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Coming Attractions

Here's an annotated rundown of major films opening between now and the end of the year. Dates are subject to change.

NOVEMBER

I Spy: Director Betty Thomas, who turned The Brady Bunch into a hit movie, tries to do the same for the groundbreaking '60s TV show. Eddie Murphy and Owen Wilson step into Bill Cosby and Robert Culp's old roles -- only Wilson is the master spy and Murphy is the athlete (a boxer) recruited to find a stolen fighter plane. (Nov. 1)

The Santa Clause 2: The Mrs. Clause: Belated sequel to the '94 family hit, with Tim Allen returning as a suburban dad whose reign as Santa Claus will be terminated unless he finds a missus fast -- and gets his son (Eric Lloyd) off the naughty list. (Nov. 1)

Femme Fatale: Brian DePalma directs a French Riviera-set caper with Rebecca Romjin-Stamos and Antonio Banderas that hasn't exactly been wowing 'em on the festival circuit. (Nov. 6)

8 Mile: Eminem makes an electric screen debut as an alienated rapper in a gritty drama set in his native Detroit; Kim Basinger plays his trailer-trash mom. Will this autobiographical opus be another Loving You (Elvis) or Purple Rain (Prince)? (Nov. 8)

Far From Heaven: Director Todd Haynes' bold reinvention of the "women's picture" -- and an elaborate homage to director Douglas Sirk, and a critical smash in Toronto. There's major Oscar buzz surrounding the pic and stars Julianne Moore and Dennis Quaid as a couple whose, uh, lifestyle choices set tongues a-wagging in 1950s Connecticut. (Nov. 8)

Harry Potter and the Chamber of Secrets: For the second term at Hogwarts, this supposedly darker, more action-filled sequel reunites the original stars (Daniel Radcliffe, et al.), writer (Steven Kloves) and director (Chris Columbus), but adds Kenneth Branagh as the new and narcissistic Defense Against the Dark Arts teacher. Ka-ching! (Nov. 15)

Half Past Dead: Forgotten but not gone, ponytailed tough guy Steven Seagal does battle with Harry Potter -- and a gangsta played by Morris Chestnut. (Nov. 15)

Die Another Day: The latest attempt to update the 40-year-old James Bond franchise includes casting Oscar-winner Halle Berry as a Bond Girl, a cameo by Madonna and a hot director from New Zealand, Lee Tamahori (Kiss the Girls). Fifty-year-old Pierce Brosnan is back in Bond-age, battling Toby Stephens' plot to dominate the world from his headquarters at the North Pole. (Nov. 22)

The Emperor's Club: Kevin Kline goes for the Oscar gold in this Dead Poet's Society-style saga of a devoted prep-school teacher who tries to teach a spoiled senator's son (Emile Hirsch) a thing or two about ethics. (Nov. 22)

Talk to Her: Pedro Almodovar's latest, most serious and most lyrical film almost defies synopsis. For once, he focuses on male protagonists: a pair of guys (Javier Camara, Dario Grandinetti) whose lady friends both happen to be comatose. (Nov. 22)

The Quiet American: Oscar-hopeful Michael Caine, as a British correspondent in 1954 Saigon, shares more than drinks with a mysterious American agent (Brendan Fraser). Philip Noyce (A Clear and Present Danger) directs this remake of Graham Greene's story. (Nov. 22)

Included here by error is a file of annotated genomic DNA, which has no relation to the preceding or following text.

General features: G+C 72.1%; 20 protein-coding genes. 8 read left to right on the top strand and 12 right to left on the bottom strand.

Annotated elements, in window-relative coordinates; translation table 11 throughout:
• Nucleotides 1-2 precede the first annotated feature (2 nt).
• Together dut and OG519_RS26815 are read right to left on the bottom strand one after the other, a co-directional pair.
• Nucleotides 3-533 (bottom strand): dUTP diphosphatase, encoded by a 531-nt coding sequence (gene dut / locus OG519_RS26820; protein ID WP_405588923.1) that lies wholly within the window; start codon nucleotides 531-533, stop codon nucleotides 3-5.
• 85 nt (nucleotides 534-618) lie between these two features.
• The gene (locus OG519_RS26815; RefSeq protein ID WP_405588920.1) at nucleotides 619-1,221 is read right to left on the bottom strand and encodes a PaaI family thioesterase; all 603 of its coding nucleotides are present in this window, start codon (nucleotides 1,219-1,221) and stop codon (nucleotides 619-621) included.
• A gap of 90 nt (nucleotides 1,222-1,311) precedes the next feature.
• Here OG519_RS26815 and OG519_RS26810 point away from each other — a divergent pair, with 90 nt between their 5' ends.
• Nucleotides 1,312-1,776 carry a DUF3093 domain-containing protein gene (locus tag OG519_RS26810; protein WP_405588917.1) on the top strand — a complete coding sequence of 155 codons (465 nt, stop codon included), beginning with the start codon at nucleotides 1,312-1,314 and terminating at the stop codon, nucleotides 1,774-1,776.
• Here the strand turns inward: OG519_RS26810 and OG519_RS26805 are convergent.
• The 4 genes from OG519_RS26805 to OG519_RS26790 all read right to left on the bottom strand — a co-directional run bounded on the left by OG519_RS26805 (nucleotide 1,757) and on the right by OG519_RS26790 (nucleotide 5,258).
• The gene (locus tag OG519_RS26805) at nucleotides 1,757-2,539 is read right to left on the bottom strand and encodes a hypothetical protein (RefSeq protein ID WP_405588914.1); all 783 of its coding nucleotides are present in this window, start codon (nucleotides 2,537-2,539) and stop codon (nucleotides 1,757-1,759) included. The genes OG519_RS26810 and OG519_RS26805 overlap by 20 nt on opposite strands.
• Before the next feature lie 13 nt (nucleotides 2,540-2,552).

Friday After Next: Christmas-theme installment of Ice Cube's reefer-fueled franchise. (Nov. 22)

Solaris: Director Steven Soderbergh teams up with George Clooney for another remake, this time of the 1972 Russian cult classic, with Clooney as a shrink who encounters the ghost of his dead wife (Natascha McElhone) on a distant space station. (Nov. 27)

Treasure Planet: Disney's big cartoon of the year combines traditional and computer animation for an outer-space version of Robert Louis Stevenson's Treasure Island. Directed by Ron Clements and John Musker (Aladdin), with the voices of Joseph Gordon-Levitt, David Hyde Pierce and Emma Thompson. (Nov. 27)

Adam Sandler's 8 Crazy Nights: For those who haven't had their fill of Sandler in Mr. Deeds and Punch-Drunk Love, here's an animated Adam in a Hanukkah-theme story about a hell-raiser sentenced to coach a kids' basketball team. (Nov. 27)

Extreme Ops: Extreme snowboarder (Devon Sawa) vs. a Serbian war criminal. (Nov. 27)

They: Low-budget supernatural thriller "presented" by Wes Craven and directed by Robert Harmon (The Hitcher). (Nov. 27)

Rabbit Proof Fence: Director Philip Noyce returns to his native Australia for the true story of aboriginals who escaped from government captivity in 1931. (Nov. 29)

DECEMBER

Analyze That: Follow-up to the 1999 hit, with reformed mobster (Robert DeNiro) and shrink (Billy Crystal) recruited as technical advisors on a Sopranos-like TV show about a mobster (Anthony LaPaglia) undergoing analysis. (Dec. 6)

Adaptation: The latest mind-bender from director Spike Jonze and screenwriter Charlie Kaufman, who gave us Being John Malkovich. This time, the main character is Kaufman himself (played by Nicolas Cage), who runs into problems adapting a story by a New Yorker magazine writer (Meryl Streep) about an orchid thief (Chris Cooper). (Dec. 6).

Empire: John Leguizamo as a Latino drug dealer trying to go straight. (Dec. 6).

Equilibrium: Sci-fi set in a future society where drugs are used to suppress emotions. With Christian Bale. (Dec. 6)

Maid in Manhattan: Ralph Fiennes goes from playing the Tooth Fairy in Red Dragon to Prince Charming in this romantic comedy -- about a Senate candidate who romances Jennifer Lopez, unaware she's a chambermaid in the swank Manhattan hotel where he's staying. (Dec. 13)

Star Trek: Nemesis: In what is allegedly the last cruise for Captain Picard (Patrick Stewart) and the Next Generation crew, the space travelers confront yet another threat to the universe, this time on the planet Romulus. Directed by Stuart Baird (U.S. Marshals). (Dec. 13)